Originally from Amsterdam, Roos moved to Wales to pursue a degree in Drama and Theatre Studies at Aberystwyth University. In addition to her studies in the United Kingdom, Roos has assisted with the construction of the performance facilities at iHTs Aubenton, France, and is now involved in translation and public relations for the company. Focused on performance writing and dramaturgy; her practice plays with site-specific performance, poetry, literature and a flux of languages. Most recently she devised and directed Noire’s Ending, an atmospheric piece exploring space, place and landscape on Tan-Y-Bwlch beach, Aberystwyth.  Other recurring themes in her work include memory and the performativity of absence. Outside of her involvement with Almost Human she works freelance as the administrator for Performance Research Journal.



Current project: Feast

Using little more than a laid table, headphones instructing the audience and an empty chair; Feast will explore taste sensations, etiquette and the memories that taste and smell can evoke in performance. Set in a garden or park, the audience will be taking part in a dinner party. Tables set with foods according to the Mexican Día de los Muertos; a table full of poisoned foods used for food photography (hairsprayed hamburgers, cereal with white glue instead of milk, etc.); a table with an ordinary meal completely coloured black (which should taste normal, but due to the visual distraction it changes taste, an experience similar to what many mourners describe); a table with only moulded foods and no chairs; or perhaps they will just take place at a table with one extra empty space.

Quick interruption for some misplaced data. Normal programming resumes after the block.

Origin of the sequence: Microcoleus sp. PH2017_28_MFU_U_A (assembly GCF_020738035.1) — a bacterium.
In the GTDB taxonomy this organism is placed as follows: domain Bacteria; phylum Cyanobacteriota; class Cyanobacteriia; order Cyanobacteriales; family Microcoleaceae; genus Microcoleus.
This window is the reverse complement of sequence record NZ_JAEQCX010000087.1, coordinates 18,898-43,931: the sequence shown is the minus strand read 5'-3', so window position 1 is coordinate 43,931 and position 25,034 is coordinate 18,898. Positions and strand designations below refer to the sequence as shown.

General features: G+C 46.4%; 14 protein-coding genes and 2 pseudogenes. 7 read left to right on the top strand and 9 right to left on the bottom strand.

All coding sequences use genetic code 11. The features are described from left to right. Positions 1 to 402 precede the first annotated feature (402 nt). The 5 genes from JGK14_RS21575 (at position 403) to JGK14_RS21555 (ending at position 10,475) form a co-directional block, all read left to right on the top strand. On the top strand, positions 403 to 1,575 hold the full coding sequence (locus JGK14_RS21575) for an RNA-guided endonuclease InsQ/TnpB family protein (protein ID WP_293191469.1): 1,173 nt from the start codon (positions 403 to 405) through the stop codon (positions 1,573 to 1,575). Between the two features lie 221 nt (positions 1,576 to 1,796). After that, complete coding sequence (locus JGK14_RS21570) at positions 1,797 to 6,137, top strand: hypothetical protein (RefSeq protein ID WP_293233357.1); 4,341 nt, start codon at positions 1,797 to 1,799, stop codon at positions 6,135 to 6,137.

By using headphones all individuals in the audience can be instructed to perform certain actions (pouring wine, passing foods) and speak certain sentences to their fellow spectators/performers, exploring etiquette and social interaction. The narrative revolves around a group of strangers/friends dining together. Although the event first seems an ordinary dinner party restricted by table manners and conversational etiquette, attention is slowly drawn to the one unoccupied chair at the table, the missing diner.